One of the fiercest challenges facing the owners of many MSPs right now is maintaining a healthy and positive cash flow.
It only takes a few quiet Christmas holiday months to deplete cash reserves, especially if your net profit margins are already low. And seeing as fixed costs are always nudging upwards, you can suddenly find yourself in a situation where you have slipped into a negative cash flow.
Remember: It's running out of cash that kills most businesses. You can be profitable on paper, but if there's no money in the bank to pay key suppliers (or worse, meet payroll), your business has a problem.
The answer to this is to create a stream of recurring revenue. And there is a clear strategy to do this, in the form of the recurring support contract.
Done properly, support contracts can significantly improve your long-term cash flow and client retention, and there's no reason why you can't get the majority of your client base on them.
What could hold you back? Perhaps it's a break/fix mentality, or maybe a fear of asking clients to commit, or even the lure of a big project versus all amounts of ongoing revenue.
To keep the long-term focus on selling support contracts - without the risk of client's feeling like they're being sold to, or your technical staff feeling as though they are being treated as salespeople - there are three things I recommend you do:
Place recurring revenue at the core of the business
Don't make it this month's "new thing". Make it the only thing; the only promotion. Make it the focus of every staff meeting or 1-to-1 you do. So long as you keep the focus on it, your staff will.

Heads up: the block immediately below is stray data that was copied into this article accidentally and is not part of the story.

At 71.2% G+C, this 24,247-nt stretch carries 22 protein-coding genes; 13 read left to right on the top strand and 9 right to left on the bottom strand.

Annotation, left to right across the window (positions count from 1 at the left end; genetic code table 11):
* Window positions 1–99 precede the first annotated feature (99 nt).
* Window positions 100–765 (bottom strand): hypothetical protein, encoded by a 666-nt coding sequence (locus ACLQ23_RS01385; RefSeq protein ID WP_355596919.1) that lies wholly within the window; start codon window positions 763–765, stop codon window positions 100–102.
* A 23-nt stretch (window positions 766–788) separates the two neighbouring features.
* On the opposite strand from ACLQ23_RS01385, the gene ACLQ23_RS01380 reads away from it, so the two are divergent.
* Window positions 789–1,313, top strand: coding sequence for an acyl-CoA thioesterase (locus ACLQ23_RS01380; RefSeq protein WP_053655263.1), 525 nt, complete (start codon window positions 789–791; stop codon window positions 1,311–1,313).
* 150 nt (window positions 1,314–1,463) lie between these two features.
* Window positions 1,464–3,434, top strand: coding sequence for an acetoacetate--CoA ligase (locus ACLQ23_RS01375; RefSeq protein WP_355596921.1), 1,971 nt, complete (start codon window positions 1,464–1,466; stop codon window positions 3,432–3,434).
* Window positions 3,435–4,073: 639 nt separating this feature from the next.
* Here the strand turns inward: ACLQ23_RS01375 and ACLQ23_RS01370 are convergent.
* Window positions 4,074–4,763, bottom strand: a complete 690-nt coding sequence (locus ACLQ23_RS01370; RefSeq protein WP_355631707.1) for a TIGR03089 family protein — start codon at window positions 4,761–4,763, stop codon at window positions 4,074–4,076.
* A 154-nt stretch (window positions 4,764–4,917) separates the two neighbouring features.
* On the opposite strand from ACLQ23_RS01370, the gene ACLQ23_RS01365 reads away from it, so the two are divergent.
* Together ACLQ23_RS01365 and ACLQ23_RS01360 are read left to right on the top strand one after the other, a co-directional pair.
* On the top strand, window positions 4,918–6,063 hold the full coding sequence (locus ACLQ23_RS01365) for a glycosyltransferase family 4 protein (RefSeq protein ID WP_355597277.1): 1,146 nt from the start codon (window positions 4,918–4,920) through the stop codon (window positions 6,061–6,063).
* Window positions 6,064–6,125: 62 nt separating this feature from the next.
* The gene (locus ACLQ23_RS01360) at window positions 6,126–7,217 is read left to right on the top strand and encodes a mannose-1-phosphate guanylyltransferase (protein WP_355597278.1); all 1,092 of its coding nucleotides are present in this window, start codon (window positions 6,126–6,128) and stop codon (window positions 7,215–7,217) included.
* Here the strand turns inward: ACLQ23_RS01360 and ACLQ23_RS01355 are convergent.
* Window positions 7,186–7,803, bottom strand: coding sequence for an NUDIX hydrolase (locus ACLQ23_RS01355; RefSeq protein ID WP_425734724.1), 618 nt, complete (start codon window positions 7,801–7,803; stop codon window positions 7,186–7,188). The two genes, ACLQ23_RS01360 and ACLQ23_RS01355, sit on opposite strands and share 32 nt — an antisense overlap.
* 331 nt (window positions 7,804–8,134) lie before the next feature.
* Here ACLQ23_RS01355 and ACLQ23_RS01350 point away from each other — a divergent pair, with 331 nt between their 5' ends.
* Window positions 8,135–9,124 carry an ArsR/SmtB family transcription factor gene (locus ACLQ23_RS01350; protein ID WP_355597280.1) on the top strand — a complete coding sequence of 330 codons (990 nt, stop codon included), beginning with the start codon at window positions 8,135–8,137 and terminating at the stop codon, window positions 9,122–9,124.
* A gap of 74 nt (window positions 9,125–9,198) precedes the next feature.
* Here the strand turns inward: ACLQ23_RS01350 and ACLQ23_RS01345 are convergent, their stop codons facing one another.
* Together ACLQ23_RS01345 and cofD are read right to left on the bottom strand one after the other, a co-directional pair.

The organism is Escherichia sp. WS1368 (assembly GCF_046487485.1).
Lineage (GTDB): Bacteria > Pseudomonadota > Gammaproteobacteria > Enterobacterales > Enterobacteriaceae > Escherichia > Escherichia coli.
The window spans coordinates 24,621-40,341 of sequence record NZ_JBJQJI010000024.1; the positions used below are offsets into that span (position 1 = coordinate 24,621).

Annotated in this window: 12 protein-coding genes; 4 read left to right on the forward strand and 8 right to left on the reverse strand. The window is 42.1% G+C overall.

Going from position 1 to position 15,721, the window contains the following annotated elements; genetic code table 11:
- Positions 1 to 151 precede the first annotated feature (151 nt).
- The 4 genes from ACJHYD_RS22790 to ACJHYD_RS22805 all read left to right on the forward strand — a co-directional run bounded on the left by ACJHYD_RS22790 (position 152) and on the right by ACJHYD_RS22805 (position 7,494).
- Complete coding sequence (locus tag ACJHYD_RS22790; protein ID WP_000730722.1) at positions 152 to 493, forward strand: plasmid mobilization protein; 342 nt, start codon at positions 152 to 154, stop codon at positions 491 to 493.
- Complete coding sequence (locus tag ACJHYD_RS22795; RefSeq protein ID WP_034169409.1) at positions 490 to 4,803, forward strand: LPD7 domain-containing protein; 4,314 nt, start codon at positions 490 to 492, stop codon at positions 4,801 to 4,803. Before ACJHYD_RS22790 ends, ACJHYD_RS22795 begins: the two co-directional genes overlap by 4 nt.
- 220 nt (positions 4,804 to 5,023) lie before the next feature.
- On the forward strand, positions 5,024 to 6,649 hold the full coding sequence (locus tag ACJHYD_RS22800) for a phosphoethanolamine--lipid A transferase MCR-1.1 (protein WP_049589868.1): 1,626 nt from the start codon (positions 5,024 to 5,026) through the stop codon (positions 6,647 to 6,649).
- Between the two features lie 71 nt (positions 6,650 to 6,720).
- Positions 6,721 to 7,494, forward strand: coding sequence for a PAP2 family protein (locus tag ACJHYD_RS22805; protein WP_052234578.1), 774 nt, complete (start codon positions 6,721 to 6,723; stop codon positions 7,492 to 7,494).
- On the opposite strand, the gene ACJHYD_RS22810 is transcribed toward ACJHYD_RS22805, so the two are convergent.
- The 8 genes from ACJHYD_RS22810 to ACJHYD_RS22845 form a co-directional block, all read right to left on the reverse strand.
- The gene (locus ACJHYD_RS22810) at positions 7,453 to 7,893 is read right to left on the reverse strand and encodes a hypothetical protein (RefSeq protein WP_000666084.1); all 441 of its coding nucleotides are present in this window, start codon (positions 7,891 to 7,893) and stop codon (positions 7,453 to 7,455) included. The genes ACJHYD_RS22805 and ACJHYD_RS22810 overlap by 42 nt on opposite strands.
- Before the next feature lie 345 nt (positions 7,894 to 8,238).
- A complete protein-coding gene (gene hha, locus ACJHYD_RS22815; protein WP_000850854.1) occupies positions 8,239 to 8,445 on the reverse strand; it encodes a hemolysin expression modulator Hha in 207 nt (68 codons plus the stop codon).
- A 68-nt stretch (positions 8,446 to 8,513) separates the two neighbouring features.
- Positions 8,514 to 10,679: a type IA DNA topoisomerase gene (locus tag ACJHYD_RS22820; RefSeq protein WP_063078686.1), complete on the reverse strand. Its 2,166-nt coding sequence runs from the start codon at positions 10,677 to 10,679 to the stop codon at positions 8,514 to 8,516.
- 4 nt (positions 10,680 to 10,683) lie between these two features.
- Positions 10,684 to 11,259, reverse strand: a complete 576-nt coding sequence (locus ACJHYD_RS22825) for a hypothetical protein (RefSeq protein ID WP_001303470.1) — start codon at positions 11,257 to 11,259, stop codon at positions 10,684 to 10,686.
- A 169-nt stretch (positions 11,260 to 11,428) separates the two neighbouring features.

Tell your staff the benefits to the clients, NOT the benefits to the business
If they can see that the client gets a much better deal by being in a support contract, they will feel much more comfortable recommending it.
Make it easy for your team to communicate the support contract without having to do any selling
Never ask a client if they "want to join the support contract". That's a yes/no question, and it's too easy to answer "no". Instead, go for an either/or question. Either this option or that one.
The best example of this is three-tier pricing. With three-tier pricing, instead of just offering the contract, you offer a choice of three levels - a good level, a better level, and the best level. Of course, you don't call them that. Call them bronze, silver, gold... or essentials, standard, premium.
The basic option might incorporate helpdesk support and proactive monitoring on a per device basis, while the standard level may add AV and 365 support on top. The premium option is the best that your client can get, and is likely to include everything you have in your basic and standard options, and more. You might, for example, add in premium tools or a backup option.
Whatever you pick, the point is that you create a real differentiation between the three different levels. That way the customer can see that the more they spend with you each month, the better the deal they're going to be getting.
And this is key - your client needs to think, "Wow, that's a really, really good deal!"
Your client will look at everything that you can do for them and pick the level that's most suitable for them. That's the beauty of this approach - there's no need for your staff to sell as the selling happens inside the client's mind.
Paul Green is the founder of IT Support Marketing, a business growth and marketing organisation, and author of "Updating Servers Doesn't Grow Your Business".
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